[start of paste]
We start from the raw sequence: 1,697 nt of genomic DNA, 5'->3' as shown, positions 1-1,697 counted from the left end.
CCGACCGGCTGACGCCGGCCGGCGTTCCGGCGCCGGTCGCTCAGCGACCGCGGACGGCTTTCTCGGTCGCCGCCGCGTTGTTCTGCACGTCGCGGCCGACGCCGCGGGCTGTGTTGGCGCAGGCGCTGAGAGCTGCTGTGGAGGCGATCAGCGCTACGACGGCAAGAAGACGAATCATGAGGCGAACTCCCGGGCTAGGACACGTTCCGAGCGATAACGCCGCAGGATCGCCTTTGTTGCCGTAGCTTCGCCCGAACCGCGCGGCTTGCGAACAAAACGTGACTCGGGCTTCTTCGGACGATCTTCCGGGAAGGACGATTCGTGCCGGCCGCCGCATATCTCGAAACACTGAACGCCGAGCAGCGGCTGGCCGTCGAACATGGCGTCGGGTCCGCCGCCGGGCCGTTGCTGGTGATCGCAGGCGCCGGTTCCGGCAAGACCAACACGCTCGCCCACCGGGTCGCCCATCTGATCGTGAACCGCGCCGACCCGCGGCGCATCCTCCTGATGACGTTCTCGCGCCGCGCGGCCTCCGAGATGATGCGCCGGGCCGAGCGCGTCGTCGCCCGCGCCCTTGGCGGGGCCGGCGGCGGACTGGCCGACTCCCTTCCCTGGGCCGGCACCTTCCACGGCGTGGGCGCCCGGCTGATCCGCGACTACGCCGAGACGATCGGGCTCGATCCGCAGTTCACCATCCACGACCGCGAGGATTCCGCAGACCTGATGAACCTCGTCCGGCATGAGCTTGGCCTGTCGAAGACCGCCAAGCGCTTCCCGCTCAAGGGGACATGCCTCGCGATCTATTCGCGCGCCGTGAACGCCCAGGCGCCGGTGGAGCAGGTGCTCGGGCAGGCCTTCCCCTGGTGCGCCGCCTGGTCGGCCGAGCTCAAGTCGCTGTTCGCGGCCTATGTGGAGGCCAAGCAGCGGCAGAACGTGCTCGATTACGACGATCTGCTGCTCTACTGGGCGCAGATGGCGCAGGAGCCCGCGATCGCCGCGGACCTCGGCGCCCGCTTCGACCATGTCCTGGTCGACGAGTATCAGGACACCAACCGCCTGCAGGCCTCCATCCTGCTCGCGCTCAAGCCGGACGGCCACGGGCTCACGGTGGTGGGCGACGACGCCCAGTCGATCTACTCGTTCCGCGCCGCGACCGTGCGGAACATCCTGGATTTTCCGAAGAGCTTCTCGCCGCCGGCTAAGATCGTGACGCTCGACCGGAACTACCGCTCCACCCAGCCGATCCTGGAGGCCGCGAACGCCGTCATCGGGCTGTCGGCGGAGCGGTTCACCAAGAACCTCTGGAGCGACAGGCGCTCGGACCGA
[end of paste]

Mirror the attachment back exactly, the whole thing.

We start from the raw sequence: 1,697 nt of genomic DNA, 5'->3' as shown, positions 1-1,697 counted from the left end.
CCGACCGGCTGACGCCGGCCGGCGTTCCGGCGCCGGTCGCTCAGCGACCGCGGACGGCTTTCTCGGTCGCCGCCGCGTTGTTCTGCACGTCGCGGCCGACGCCGCGGGCTGTGTTGGCGCAGGCGCTGAGAGCTGCTGTGGAGGCGATCAGCGCTACGACGGCAAGAAGACGAATCATGAGGCGAACTCCCGGGCTAGGACACGTTCCGAGCGATAACGCCGCAGGATCGCCTTTGTTGCCGTAGCTTCGCCCGAACCGCGCGGCTTGCGAACAAAACGTGACTCGGGCTTCTTCGGACGATCTTCCGGGAAGGACGATTCGTGCCGGCCGCCGCATATCTCGAAACACTGAACGCCGAGCAGCGGCTGGCCGTCGAACATGGCGTCGGGTCCGCCGCCGGGCCGTTGCTGGTGATCGCAGGCGCCGGTTCCGGCAAGACCAACACGCTCGCCCACCGGGTCGCCCATCTGATCGTGAACCGCGCCGACCCGCGGCGCATCCTCCTGATGACGTTCTCGCGCCGCGCGGCCTCCGAGATGATGCGCCGGGCCGAGCGCGTCGTCGCCCGCGCCCTTGGCGGGGCCGGCGGCGGACTGGCCGACTCCCTTCCCTGGGCCGGCACCTTCCACGGCGTGGGCGCCCGGCTGATCCGCGACTACGCCGAGACGATCGGGCTCGATCCGCAGTTCACCATCCACGACCGCGAGGATTCCGCAGACCTGATGAACCTCGTCCGGCATGAGCTTGGCCTGTCGAAGACCGCCAAGCGCTTCCCGCTCAAGGGGACATGCCTCGCGATCTATTCGCGCGCCGTGAACGCCCAGGCGCCGGTGGAGCAGGTGCTCGGGCAGGCCTTCCCCTGGTGCGCCGCCTGGTCGGCCGAGCTCAAGTCGCTGTTCGCGGCCTATGTGGAGGCCAAGCAGCGGCAGAACGTGCTCGATTACGACGATCTGCTGCTCTACTGGGCGCAGATGGCGCAGGAGCCCGCGATCGCCGCGGACCTCGGCGCCCGCTTCGACCATGTCCTGGTCGACGAGTATCAGGACACCAACCGCCTGCAGGCCTCCATCCTGCTCGCGCTCAAGCCGGACGGCCACGGGCTCACGGTGGTGGGCGACGACGCCCAGTCGATCTACTCGTTCCGCGCCGCGACCGTGCGGAACATCCTGGATTTTCCGAAGAGCTTCTCGCCGCCGGCTAAGATCGTGACGCTCGACCGGAACTACCGCTCCACCCAGCCGATCCTGGAGGCCGCGAACGCCGTCATCGGGCTGTCGGCGGAGCGGTTCACCAAGAACCTCTGGAGCGACAGGCGCTCGGACCGA